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Huge variations in local camera pricing

The prices of mid-range mirrorless cameras in Australia illustrate a broad range of decisions by the various camera distributors on ‘what the market will bear’. Some distributors seem to have re-introduced the much-resented ‘Australia tax’, while others boast local prices which could see Australian retailers shipping to bargain-hunters in the US!

We have run a quick price survey. This is simply a snapshot of pricing on one day, looking at one mid-priced mirrorless camera body each from Canon (EOS R6 II); Nikon (Z7 II); Panasonic, (S1R); Fujifilm (XH2S); and Sony (A7S III). We then looked at the latest releases from OM Digital (Olympus) and Sigma.  This is neither exhaustive nor scientific, but nonetheless revealing. We found that while Canon and Nikon are charging a bit of a premium – on those models – when compared to the US Manufacturer’s Suggested Retail Price (msrp), the other camera brands are at a discount to US prices, even when GST is added. We were surprised at how sharp local pricing is, given inflationary pressures and the relatively lacklustre Australian dollar.

If you are in the market, those inflationary pressures must still be lurking, so that and the relatively good deals from most of the local camera brands argue for buying now and buying locally.

‘I’m finding our local pricing is really very competitive now, as we are buying out of Japan in Yen.’ explained one leading photographic equipment distributor. ‘The Australian dollar is doing well against the Yen and local prices are reflecting this. A different story for importers purchasing in US dollars.’

‘We found that while Canon and Nikon are charging a considerable premium when compared to the US msrp, the other ccaamera brands are offering cameras at a discount to US prices – even with GST added..’

We looked at official local RRPs and US MSRPs rather than trying to track down the absolute, rock-bottom bargain. We make no claims that this little overview of a tiny segment of the market is representative of any of the camera brands’ other prices.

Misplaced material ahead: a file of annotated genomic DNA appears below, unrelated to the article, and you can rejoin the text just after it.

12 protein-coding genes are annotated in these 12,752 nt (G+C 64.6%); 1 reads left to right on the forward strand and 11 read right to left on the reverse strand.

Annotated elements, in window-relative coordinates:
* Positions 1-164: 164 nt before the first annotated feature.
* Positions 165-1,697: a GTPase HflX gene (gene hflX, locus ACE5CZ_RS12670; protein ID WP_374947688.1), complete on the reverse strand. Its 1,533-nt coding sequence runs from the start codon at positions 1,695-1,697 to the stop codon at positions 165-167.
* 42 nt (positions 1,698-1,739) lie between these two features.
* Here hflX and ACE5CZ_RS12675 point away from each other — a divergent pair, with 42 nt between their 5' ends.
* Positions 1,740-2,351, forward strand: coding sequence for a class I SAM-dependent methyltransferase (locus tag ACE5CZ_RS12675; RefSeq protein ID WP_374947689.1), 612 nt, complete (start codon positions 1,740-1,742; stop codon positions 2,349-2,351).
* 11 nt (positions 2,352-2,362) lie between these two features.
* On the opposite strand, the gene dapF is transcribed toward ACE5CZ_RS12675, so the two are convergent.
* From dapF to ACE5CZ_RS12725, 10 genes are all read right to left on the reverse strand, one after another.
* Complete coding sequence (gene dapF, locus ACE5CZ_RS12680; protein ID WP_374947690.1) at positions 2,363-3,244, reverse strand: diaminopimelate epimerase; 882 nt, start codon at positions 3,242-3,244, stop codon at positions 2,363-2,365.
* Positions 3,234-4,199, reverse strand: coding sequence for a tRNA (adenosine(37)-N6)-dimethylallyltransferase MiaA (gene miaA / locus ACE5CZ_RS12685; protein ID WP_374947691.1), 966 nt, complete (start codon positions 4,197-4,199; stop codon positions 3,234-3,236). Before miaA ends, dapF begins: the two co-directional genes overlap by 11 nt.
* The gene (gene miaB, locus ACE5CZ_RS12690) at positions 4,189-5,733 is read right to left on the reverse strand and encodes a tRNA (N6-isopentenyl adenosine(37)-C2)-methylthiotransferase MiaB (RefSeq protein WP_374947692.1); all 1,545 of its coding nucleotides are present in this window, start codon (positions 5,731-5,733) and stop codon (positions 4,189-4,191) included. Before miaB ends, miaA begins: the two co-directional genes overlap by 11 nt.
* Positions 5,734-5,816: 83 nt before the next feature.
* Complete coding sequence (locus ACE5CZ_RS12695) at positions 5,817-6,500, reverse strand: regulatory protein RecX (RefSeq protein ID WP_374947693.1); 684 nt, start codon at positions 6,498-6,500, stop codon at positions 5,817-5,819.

It’s worth noting at this stage that in the US, the home of free enterprise, leading consumer electronics brands impose (advertised) price fixing, at least on popular products: if retailers advertise a camera below the distributor’s recommended price (msrp), they breach the terms and conditions of the supply arrangement. This ‘Minimum Advertised Price’ condition was introduced in the early days of online retailing to get the market under control.

When it was initially introduced business pundits predicted the MAP system would either be challenged legally by a Best Buy or the like, or simply collapse due to retailer leverage. Surprisingly, many years later, it is still working for the camera companies – if not the consumer.

So here’s how it panned out:
The Canon R6 II body is priced at $4500 in Australia. In the US it is US$2500. Do a straight conversion to Australian dollars and add GST and the calculator says $4100 – so Canon is asking about $400 more for the local R6 II in addition to GST.

‘Why are we being asked to pay $1K more, and is an Australian warranty reason enough NOT to to purchase from a reputable supplier from the US?’ asked Andrew Jones on the Canon Collective Facebook page.  (Canon would point out that some of that ‘$1000 more’ is GST, and the local warranty does extend for a generous 5 years.)

The Nikon Z7 II has a local RRP of $5200 and a US MSRP of $2800. With the conversion and GST added the price is $4600, so Nikon is looking for $600 extra in Australia in addition to GST.

When we came to the Panasonic S1R, we had to do the calculations twice to be sure, to be sure. This camera has a local RRP of $5300 – that’s from the Panasonic website –  and we noticed street prices were a few hundred dollars lower. Anyways, the US price (from Adorama) is US$3700, which works out to A$6070 including GST. With the camera available widely from under $5000, this is a huge saving for Australian camera buyers.

The Sony A7S III was also an attractive buy locally. The local RRP is $5000, though once again there are quite a few retailers discounting this by $200 – 300. US price is US$3500. This works out to $5750 with GST added. So the camera is at least $750 cheaper in Australia!

Then came the Fujifilm XH2S, with a local RRP of $3900. US price is US$2500. This would be A$4100 with GST added. Given the newly-released XH2S is already being advertised around the traps for $3200, local buyers are once again enjoying irregularly low prices – grab them while they are going!

The recently-released Olympus OM-5 carries a local RRP of $1900, body only. US price is US$1200, which works out at $1994 with GST added.  There are considerably lower Australian prices out there on the virtual and concrete streets.

And if you really wanted to make your cousins in America envious you would have to look at the 61-megapixel Sigma FP L. This has a US msrp of $2499, which works out to an Australian GST-added $4450. But it can be purchased locally at an RRP of $3679 and at street price closer to $3K.







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